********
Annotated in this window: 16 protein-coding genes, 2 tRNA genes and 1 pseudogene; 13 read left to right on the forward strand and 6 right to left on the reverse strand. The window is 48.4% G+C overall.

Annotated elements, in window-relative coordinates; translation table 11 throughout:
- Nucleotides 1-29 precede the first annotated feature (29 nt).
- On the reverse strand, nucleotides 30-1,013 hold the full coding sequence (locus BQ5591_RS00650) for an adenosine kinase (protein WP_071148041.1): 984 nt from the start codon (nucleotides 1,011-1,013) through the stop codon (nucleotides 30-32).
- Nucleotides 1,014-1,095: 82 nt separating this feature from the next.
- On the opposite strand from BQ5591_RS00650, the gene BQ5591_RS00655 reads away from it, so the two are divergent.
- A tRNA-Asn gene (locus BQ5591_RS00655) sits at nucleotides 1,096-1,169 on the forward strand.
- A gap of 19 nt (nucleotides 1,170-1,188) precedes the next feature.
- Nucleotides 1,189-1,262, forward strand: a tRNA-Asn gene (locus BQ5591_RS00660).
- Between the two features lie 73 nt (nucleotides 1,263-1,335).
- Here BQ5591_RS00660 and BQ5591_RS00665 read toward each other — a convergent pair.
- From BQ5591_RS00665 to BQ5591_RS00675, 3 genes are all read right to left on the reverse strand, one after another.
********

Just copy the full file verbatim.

Annotated in this window: 16 protein-coding genes, 2 tRNA genes and 1 pseudogene; 13 read left to right on the forward strand and 6 right to left on the reverse strand. The window is 48.4% G+C overall.

Annotated elements, in window-relative coordinates; translation table 11 throughout:
- Nucleotides 1-29 precede the first annotated feature (29 nt).
- On the reverse strand, nucleotides 30-1,013 hold the full coding sequence (locus BQ5591_RS00650) for an adenosine kinase (protein WP_071148041.1): 984 nt from the start codon (nucleotides 1,011-1,013) through the stop codon (nucleotides 30-32).
- Nucleotides 1,014-1,095: 82 nt separating this feature from the next.
- On the opposite strand from BQ5591_RS00650, the gene BQ5591_RS00655 reads away from it, so the two are divergent.
- A tRNA-Asn gene (locus BQ5591_RS00655) sits at nucleotides 1,096-1,169 on the forward strand.
- A gap of 19 nt (nucleotides 1,170-1,188) precedes the next feature.
- Nucleotides 1,189-1,262, forward strand: a tRNA-Asn gene (locus BQ5591_RS00660).
- Between the two features lie 73 nt (nucleotides 1,263-1,335).
- Here BQ5591_RS00660 and BQ5591_RS00665 read toward each other — a convergent pair.
- From BQ5591_RS00665 to BQ5591_RS00675, 3 genes are all read right to left on the reverse strand, one after another.